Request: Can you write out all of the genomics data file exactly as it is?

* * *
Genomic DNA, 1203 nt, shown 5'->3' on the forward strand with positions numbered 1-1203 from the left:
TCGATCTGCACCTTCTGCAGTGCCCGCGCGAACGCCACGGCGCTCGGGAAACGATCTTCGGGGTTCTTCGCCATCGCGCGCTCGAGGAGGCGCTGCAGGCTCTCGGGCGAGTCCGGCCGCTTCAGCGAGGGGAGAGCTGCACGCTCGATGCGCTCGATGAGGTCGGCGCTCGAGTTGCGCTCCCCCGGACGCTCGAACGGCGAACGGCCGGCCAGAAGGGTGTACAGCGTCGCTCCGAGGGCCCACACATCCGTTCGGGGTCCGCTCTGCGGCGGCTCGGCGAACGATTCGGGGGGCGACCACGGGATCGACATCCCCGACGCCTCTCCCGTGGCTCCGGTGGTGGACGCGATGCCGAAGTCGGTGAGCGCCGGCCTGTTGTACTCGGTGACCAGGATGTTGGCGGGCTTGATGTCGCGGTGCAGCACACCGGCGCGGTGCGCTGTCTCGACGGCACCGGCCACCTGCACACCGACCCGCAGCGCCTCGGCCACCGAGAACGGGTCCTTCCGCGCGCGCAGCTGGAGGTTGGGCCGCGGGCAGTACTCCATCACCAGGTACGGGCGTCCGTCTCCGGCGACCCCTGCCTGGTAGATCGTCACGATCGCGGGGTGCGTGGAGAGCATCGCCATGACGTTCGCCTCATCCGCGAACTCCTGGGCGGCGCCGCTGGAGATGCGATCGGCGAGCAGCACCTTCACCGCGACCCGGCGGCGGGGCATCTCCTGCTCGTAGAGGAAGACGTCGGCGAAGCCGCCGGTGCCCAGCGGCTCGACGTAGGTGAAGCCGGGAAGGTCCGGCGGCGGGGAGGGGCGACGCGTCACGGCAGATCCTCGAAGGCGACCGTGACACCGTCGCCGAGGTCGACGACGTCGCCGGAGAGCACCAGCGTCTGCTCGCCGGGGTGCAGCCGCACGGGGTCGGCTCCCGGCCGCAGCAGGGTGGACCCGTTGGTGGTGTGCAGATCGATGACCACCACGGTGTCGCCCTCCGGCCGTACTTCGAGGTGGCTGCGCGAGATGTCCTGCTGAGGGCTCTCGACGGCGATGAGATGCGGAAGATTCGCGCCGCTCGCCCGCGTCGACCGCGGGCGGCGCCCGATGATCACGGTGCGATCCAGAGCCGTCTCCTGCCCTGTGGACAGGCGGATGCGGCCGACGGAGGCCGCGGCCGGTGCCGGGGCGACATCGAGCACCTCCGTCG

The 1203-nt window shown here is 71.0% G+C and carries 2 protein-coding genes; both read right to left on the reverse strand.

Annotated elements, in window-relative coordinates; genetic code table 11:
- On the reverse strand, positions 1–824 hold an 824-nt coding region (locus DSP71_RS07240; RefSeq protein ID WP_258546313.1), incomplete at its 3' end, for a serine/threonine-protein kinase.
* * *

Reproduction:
Genomic DNA, 1203 nt, shown 5'->3' on the forward strand with positions numbered 1-1203 from the left:
TCGATCTGCACCTTCTGCAGTGCCCGCGCGAACGCCACGGCGCTCGGGAAACGATCTTCGGGGTTCTTCGCCATCGCGCGCTCGAGGAGGCGCTGCAGGCTCTCGGGCGAGTCCGGCCGCTTCAGCGAGGGGAGAGCTGCACGCTCGATGCGCTCGATGAGGTCGGCGCTCGAGTTGCGCTCCCCCGGACGCTCGAACGGCGAACGGCCGGCCAGAAGGGTGTACAGCGTCGCTCCGAGGGCCCACACATCCGTTCGGGGTCCGCTCTGCGGCGGCTCGGCGAACGATTCGGGGGGCGACCACGGGATCGACATCCCCGACGCCTCTCCCGTGGCTCCGGTGGTGGACGCGATGCCGAAGTCGGTGAGCGCCGGCCTGTTGTACTCGGTGACCAGGATGTTGGCGGGCTTGATGTCGCGGTGCAGCACACCGGCGCGGTGCGCTGTCTCGACGGCACCGGCCACCTGCACACCGACCCGCAGCGCCTCGGCCACCGAGAACGGGTCCTTCCGCGCGCGCAGCTGGAGGTTGGGCCGCGGGCAGTACTCCATCACCAGGTACGGGCGTCCGTCTCCGGCGACCCCTGCCTGGTAGATCGTCACGATCGCGGGGTGCGTGGAGAGCATCGCCATGACGTTCGCCTCATCCGCGAACTCCTGGGCGGCGCCGCTGGAGATGCGATCGGCGAGCAGCACCTTCACCGCGACCCGGCGGCGGGGCATCTCCTGCTCGTAGAGGAAGACGTCGGCGAAGCCGCCGGTGCCCAGCGGCTCGACGTAGGTGAAGCCGGGAAGGTCCGGCGGCGGGGAGGGGCGACGCGTCACGGCAGATCCTCGAAGGCGACCGTGACACCGTCGCCGAGGTCGACGACGTCGCCGGAGAGCACCAGCGTCTGCTCGCCGGGGTGCAGCCGCACGGGGTCGGCTCCCGGCCGCAGCAGGGTGGACCCGTTGGTGGTGTGCAGATCGATGACCACCACGGTGTCGCCCTCCGGCCGTACTTCGAGGTGGCTGCGCGAGATGTCCTGCTGAGGGCTCTCGACGGCGATGAGATGCGGAAGATTCGCGCCGCTCGCCCGCGTCGACCGCGGGCGGCGCCCGATGATCACGGTGCGATCCAGAGCCGTCTCCTGCCCTGTGGACAGGCGGATGCGGCCGACGGAGGCCGCGGCCGGTGCCGGGGCGACATCGAGCACCTCCGTCG

The 1203-nt window shown here is 71.0% G+C and carries 2 protein-coding genes; both read right to left on the reverse strand.

Annotated elements, in window-relative coordinates; genetic code table 11:
- On the reverse strand, positions 1–824 hold an 824-nt coding region (locus DSP71_RS07240; RefSeq protein ID WP_258546313.1), incomplete at its 3' end, for a serine/threonine-protein kinase.